My morning routine has changed my life.
I feel stronger, more self aware. I bounce out of bed, both on the days I do it, and the days I have off. When I finish and head off to work, I am looking life in the eye and am ready to take it on with a large shoulder-mounted rail-gun and optional IR scope. The habitual nature of doing it has actually made it harder for me to NOT do it than do it.
My morning routine takes between one and one-and-a-half hours five days a week. For me this is the best time of day, when the family is still asleep, and I can be alone with my body and mind with no interruptions. I do about 25 minutes of physical, 15 min of spiritual, and the remainder mental practices.
Creating the routine has evolved over the months I’ve been doing it. I started with some things that I’ve been doing for years, such as getting up at five am, starting the day with a cold shower, and writing. These were good foundations to build the rest of the routine around. Why build from the ground up, when the bricks are already laid?
When I build my routines, I take elements from the Physical, Mental and Spiritual realms. I work on my body (physical), my skills, intelligence and memory (mental), and I try to establish a deeper connection between my conscious and subconscious to enhance my poise and creativity (spiritual).
5/3/1 Protocol for Morning Routines
Each month I program three weeks on, and one week off. This is from using the 5/3/1 weightlifting template from Jim Wendler. For three weeks I use the protocol, following as closely as possible to the routine and going hard. Three weeks is generally enough time to try an activity and see whether it has any benefit.
I then take a week to relax, regenerate, and ponder what improvements and additions I can make to the next months protocol. This is a time of honest self assessment. Where did I improve? Where did I go wrong? How can I get more bang for my buck? Where can I fit more in to the time I have? Where do I need to relax a little more?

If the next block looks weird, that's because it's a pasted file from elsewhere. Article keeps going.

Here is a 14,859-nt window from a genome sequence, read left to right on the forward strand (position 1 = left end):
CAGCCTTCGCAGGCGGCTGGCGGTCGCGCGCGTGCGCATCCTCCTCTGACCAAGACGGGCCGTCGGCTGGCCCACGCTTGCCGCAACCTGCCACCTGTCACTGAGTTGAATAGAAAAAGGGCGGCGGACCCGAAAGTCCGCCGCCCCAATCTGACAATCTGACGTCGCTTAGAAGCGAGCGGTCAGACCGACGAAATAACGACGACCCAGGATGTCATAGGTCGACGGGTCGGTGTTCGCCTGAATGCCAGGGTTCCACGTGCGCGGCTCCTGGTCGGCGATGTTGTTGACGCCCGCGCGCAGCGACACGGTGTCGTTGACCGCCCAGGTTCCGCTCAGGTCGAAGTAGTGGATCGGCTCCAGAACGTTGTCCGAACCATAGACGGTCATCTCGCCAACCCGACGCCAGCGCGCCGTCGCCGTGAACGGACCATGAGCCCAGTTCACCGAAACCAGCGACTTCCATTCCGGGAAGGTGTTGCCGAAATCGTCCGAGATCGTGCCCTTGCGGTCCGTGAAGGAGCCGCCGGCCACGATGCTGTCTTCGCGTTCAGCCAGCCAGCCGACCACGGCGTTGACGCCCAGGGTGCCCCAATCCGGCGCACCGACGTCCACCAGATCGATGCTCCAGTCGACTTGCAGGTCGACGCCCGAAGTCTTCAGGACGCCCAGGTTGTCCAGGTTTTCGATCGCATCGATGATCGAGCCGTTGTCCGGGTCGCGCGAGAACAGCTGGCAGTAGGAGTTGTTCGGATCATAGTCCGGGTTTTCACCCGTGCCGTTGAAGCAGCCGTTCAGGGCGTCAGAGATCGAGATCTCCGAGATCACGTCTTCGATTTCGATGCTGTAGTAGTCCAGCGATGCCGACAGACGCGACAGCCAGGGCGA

It’s also a time to chill out and take the pressure off. I’ve found that I can focus more during the routine if I know there is an end-date. I know I won’t have to get up and do pushups forever. And I’ve found that due to the habitual nature of the routine, I often get up at 5am during my week off anyway.
Important Questions to Ask
To create this routine I used a common thought pattern and turned it into a question: What are the things I want to improve at but never have the time or inclination to do?
This question pulls out those items from my brain that I ponder under the surface, and only occasionally pop up into conscious thought. Like when I’m squatting and realise my ankle dorsiflexion is letting me down.
“I should really do something about that.”
I then use these items in conjunction with the overall goals I have for the year.
Here’s my broad physical goal list for this year:
- Run Spartan Race
- Better movement – more flexible, poised and nimble, lighter on my feet
- more comfortable moving quickly and fluidly at 85-90kg
- run 5k with ease
- squat 140×5
- Deadift 180×3
- box jump
- ab strength
- Improve fighting power, speed and technique
To hit these goals I need to:
- Run each week
- Squat each week
- Deadlift each week
- Do abs each week
- Stretch each day
I go to the gym in the afternoons, and run on Sundays. So that leaves stretching to be done in the morning routine.
To further aid inquiry, I then ask the question: “What are the things I want to improve at but never have the time or inclination to do?” It could be more easily summed up as: “What am I really bad at that makes my life miserable?”
- Stretching in general
- Calf flexibility and ankle dorsiflexion
- Thoracic flexibility
- Shoulder rotation internal and external
- Abdominal strength
- Pectoral development
- Overall conditioning
I then brainstorm ways to improve these items, trying to hit multiple items with each solution. The objective is to both improve my weak points AND work towards my goals. I then have a range of options to select from, for example:
- Pushups (pecs and shoulders)
- J-curls (thoracic)
- Ab roller (abs and shoulders)
- Reverse shoulder walk (shoulders and abs)
- Calf stretches and rolling (calves)
- Cossack squat (calves and conditioning)
- Agile 8 (overall flexibility)
- Couch hip flexor (hip flexibility)
- Cat-cow/roller (thoracic)
- Hollow body holds (abs)
- Breath-in side bend Rudy (abs and ribcage)
I then pick and choose what will tick most of the boxes I require while fitting into the timeframe I have, which for physical work is about 20-25 minutes max. So into my morning routine I might select:
- 50 pushups with vest + superset abs – minimum 2 sets of 5x10sec max hold
- reverse shoulder walk
- cossack squat
- couch hip flexor
(Side Note: For me the morning routine isn’t a punishing morale-killing half hour. It’s mildly tough but still a walk in the park. Some mornings I just don’t feel like doing it, but I do anyway. These are the mornings I break things down to their easiest. Take the pushups for example. I never specify set and rep breakdown. Some mornings I’ll do the entire 50 in one go. Some mornings when I’m feeling blah, I’ll do five sets of 10, with two minutes between each set. The tradeoff is that I need to superset abs for each set of pushups.)
In the Part 2 I’ll cover adding mental and spiritual exercises to your routine to round it out and form a super-positive start to your day. Stay tuned amigo, you’ll wanna read this one.